Many organisations now require staff, and even contractors, to provide details of their social media accounts. Naturally, there are privacy concerns that are often raised in relation to such requirements, but the fact remains that utterances by staff on social media can have implications for employers.
Security managers should familiarise themselves with social media and deep web harvesting tools that they can use tactically for situational awareness, and as sources for OSINT to support their risk management programs. In employing any of these strategies, it is essential that effective policies and procedures be developed and implemented to ensure that OSINT and social media are leveraged in the most effective manner, while having regard to human resource and reputational risks.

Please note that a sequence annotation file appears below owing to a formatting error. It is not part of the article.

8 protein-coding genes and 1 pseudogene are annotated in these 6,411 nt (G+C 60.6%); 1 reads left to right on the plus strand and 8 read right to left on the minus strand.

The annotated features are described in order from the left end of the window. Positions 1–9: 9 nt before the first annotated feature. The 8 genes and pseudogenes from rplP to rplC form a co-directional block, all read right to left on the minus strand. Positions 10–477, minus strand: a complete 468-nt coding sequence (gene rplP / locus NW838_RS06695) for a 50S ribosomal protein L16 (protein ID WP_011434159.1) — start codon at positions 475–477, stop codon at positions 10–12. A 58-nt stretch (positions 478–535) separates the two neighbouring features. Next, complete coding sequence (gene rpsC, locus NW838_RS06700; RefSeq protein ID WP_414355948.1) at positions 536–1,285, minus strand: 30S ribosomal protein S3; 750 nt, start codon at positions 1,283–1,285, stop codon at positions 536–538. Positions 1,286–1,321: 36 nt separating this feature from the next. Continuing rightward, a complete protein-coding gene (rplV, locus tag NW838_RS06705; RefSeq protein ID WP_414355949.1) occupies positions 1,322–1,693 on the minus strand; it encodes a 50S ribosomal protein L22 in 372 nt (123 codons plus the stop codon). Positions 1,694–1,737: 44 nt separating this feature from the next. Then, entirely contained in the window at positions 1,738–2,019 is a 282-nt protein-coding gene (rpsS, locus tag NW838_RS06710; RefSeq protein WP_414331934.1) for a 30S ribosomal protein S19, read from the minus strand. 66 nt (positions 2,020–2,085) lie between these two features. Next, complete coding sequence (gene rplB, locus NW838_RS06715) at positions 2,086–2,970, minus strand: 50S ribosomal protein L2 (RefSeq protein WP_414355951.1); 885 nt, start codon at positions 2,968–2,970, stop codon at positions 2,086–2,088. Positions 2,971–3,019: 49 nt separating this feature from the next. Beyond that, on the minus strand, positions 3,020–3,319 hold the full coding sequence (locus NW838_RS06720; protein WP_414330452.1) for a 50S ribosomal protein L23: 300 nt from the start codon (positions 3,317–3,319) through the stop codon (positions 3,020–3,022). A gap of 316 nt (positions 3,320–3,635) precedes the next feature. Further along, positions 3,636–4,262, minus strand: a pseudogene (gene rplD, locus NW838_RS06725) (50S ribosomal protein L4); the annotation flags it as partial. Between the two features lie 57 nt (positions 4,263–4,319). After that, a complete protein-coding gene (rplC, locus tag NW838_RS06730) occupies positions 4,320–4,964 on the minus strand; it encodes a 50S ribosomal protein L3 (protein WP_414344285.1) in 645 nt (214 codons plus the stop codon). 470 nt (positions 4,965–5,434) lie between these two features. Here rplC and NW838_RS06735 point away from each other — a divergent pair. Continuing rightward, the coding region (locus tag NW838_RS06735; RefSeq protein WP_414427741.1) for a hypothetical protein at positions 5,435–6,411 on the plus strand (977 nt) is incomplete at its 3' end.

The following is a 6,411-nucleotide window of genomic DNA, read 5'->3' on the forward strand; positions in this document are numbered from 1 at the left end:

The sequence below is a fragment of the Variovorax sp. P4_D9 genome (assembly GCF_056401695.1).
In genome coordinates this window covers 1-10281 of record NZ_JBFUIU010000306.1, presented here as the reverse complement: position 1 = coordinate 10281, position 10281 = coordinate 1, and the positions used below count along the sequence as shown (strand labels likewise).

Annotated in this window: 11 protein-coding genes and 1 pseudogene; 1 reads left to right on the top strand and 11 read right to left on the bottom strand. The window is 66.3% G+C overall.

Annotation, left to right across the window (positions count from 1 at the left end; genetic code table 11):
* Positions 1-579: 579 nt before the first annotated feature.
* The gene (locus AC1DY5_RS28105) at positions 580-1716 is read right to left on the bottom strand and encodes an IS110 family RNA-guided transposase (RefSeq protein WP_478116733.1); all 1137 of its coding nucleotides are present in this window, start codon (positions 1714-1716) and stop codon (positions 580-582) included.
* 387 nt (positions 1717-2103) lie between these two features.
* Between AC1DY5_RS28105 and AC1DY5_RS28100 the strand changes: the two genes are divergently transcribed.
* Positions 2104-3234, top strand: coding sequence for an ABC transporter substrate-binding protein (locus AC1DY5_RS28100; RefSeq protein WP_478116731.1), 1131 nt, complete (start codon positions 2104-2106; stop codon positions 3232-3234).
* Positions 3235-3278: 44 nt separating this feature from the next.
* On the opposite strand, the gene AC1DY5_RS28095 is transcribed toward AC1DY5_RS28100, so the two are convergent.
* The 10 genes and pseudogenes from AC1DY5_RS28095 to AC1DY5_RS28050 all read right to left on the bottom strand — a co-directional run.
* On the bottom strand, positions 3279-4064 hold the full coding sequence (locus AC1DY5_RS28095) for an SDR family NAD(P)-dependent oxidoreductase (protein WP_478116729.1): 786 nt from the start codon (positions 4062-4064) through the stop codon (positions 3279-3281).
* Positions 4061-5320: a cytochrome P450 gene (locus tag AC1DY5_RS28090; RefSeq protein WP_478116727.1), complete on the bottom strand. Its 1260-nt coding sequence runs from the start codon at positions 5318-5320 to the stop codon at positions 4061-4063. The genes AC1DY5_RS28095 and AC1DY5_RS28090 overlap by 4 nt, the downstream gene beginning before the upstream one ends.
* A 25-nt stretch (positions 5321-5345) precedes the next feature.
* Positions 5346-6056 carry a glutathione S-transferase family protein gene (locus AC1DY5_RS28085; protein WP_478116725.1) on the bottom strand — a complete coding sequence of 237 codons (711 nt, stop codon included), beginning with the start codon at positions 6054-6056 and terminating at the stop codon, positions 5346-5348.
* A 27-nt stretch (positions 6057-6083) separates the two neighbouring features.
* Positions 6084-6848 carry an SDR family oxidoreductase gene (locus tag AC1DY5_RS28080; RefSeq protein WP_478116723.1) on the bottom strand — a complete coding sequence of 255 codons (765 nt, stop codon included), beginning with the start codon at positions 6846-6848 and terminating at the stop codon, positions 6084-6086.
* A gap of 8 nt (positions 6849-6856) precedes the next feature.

Rick Draper is the Principal Advisor and Managing Director at Amtac Professional Services Pty. Ltd. Rick has over 30 years of experience in the security industry – the last 21 years as a consultant. He is also an adjunct senior lecturer in security management and crime prevention at Griffith University, and a member of the ASIS Loss Prevention and Crime Prevention Council. Rick Draper has been involved in the development of web-applications and data management since the 1990s, including the development of a range of tools to assist security managers. You can contact him on firstname.lastname@example.org